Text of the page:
Peters commits army to winning WA's toughest race

6 min read
Owner-breeder Bob Peters has four runners in Saturday's G1 Kirin Railway S. as he looks to win what he says is WA's toughest race for a third time.

Bob Peters' iconic cerise and white colours will make up more than a quarter of the field in Saturday's G1 Kirin Railway S. at Ascot, but the leviathan owner and breeder knows from experience that numbers are no guarantee of success in what he describes as the hardest of the Perth features to win.

Bob and his wife Sandra have been the dominant force in Western Australian racing for the better part of 20 years. They usually aim an army at the Railway S. and this year is no exception with favourite Galaxy Star (Redoute's Choice) joined by Action (Pierro), Perfect Jewel (Redoute's Choice) and Star Exhibit (Statue of Liberty {USA}).

Dominant WA owners, Sandra and Bob Peters

But while Peters has enjoyed phenomenal success in races such as the G1 Kingston Town Classic (four winners), the G2 Perth Cup (7), G2 WA Derby (8) and G3 WA Oaks (9), the Railway S. has proven a tougher nut to crack with just two victories from Elite Belle (Canny Lad) (2014) and Old Comrade (Old Spice) (2001).

"There's no doubt it’s the hardest race over here to win." - Bob Peters

"There's no doubt it’s the hardest race over here to win. We've had runners in it probably every year and we've only won it twice. Compared to most of the other big races, it’s a hard race to win," Peters told TDN AusNZ.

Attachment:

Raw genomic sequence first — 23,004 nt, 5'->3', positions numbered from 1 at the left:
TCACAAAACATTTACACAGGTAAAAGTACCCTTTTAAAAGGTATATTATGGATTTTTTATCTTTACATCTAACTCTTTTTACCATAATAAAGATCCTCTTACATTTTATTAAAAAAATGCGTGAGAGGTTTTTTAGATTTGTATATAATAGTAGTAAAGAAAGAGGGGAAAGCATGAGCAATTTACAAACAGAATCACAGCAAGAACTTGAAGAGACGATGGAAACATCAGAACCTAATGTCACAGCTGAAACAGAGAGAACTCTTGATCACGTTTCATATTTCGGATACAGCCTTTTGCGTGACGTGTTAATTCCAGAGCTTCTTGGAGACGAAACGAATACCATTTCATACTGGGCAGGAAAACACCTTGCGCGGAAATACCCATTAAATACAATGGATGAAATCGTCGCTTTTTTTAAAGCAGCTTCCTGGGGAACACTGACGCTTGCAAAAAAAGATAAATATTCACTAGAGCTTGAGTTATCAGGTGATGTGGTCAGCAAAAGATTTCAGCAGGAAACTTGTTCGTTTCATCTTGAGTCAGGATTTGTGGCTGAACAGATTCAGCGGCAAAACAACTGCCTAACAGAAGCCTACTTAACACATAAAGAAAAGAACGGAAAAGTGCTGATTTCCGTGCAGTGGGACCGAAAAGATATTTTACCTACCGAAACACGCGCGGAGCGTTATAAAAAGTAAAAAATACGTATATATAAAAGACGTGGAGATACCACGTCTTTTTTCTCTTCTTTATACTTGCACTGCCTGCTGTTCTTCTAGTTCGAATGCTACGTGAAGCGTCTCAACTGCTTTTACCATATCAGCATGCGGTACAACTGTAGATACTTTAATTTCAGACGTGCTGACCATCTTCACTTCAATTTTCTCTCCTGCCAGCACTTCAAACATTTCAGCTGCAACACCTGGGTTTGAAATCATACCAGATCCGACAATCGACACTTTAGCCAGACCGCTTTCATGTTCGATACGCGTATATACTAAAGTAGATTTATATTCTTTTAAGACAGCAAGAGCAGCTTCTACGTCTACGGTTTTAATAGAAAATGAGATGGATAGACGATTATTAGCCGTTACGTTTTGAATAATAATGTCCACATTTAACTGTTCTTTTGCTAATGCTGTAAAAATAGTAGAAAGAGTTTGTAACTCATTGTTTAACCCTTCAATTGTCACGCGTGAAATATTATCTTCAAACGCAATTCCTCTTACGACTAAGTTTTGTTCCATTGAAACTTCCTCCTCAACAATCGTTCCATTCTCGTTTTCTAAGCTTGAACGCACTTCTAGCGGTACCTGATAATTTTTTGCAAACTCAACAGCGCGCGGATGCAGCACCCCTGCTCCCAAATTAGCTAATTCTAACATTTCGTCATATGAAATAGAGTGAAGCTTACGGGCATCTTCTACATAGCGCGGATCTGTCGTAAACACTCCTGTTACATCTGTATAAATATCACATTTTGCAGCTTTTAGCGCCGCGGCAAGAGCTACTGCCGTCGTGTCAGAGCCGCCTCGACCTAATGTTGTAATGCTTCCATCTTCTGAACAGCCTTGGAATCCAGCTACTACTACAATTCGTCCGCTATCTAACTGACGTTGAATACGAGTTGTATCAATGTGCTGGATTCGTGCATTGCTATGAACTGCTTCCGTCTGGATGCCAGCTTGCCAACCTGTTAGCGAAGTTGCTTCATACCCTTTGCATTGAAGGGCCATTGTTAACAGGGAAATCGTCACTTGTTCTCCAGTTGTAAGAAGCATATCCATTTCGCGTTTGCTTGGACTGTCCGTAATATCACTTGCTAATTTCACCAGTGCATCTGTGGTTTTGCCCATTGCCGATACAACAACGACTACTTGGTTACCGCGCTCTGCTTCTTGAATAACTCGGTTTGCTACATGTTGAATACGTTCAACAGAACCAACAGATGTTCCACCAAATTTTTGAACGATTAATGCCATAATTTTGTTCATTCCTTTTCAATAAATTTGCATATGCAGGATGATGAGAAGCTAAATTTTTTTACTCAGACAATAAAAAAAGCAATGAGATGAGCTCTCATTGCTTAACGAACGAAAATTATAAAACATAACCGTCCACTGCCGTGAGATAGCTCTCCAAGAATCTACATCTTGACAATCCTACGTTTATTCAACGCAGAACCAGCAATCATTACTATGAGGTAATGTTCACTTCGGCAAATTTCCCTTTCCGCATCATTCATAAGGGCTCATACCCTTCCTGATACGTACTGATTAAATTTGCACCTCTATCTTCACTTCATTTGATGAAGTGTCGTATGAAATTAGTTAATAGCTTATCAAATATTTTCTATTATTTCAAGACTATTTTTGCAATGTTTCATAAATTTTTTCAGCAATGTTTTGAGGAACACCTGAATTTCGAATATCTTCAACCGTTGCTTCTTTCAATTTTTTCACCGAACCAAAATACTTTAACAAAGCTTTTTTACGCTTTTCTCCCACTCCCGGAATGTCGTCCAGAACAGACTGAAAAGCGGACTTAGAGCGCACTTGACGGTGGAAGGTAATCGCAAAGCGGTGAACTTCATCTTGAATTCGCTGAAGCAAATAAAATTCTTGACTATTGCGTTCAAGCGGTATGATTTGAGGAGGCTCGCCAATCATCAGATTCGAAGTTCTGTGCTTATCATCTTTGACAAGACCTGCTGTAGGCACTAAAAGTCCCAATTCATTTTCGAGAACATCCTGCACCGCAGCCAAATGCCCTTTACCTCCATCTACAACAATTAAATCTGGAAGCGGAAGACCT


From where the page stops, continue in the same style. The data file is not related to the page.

"It takes a good horse to win it, because it’s always a hard-run race and it's a handicap."

Star of the show

Galaxy Star, trained by Grant and Alana Williams, certainly holds the right profile to provide Peters with his third success in the race.

The lightly raced 6-year-old, a winner of nine of her 12 starts, is on the limit weight of 53kg. Six of the past seven winners of the race have carried 53.5kg or less.

The slight concern for her owner is that she came up with barrier 2, which for a get back-and-run-on mare like her could prove a disadvantage.

"The barrier does worry me a bit because she's not an up-on-the-pace sort of mare and she could get caught up on the rail." - Bob Peters

"The barrier does worry me a bit because she's not an up-on-the-pace sort of mare and she could get caught up on the rail," he said.

"She's ready for the race. It's never easy to win, you can get caught up, and all sorts of things can happen in a race like that. You need a little bit of luck as well to go your way."

"You need a little bit of luck as well to go your way." - Bob Peters

Having lost her dam Galaxy Queen (Jeune {GB}) soon after Galaxy Star was born, Peters admitted he was keen to treat the only filly she had with kid gloves.

Galaxy Star

He has shown particular patience with Galaxy Star, not debuting her until she was four and stepping her through her ratings races until this campaign, when she elevated to stakes class, claiming her first black-type win last start in the G3 Asian Beau S.

"I think it’s helped her, because she's taken time to mature," Peters said.

"I've given her plenty of time because she was the only filly from her dam, and I had a lot of time for her dam."

The back-up

Action, the winner of this year's WA Derby, was second behind Galaxy Star in the Asian Beau S. before a slightly disappointing fifth in the race named in honour of his owner, the G3 RJ Peters S. last week.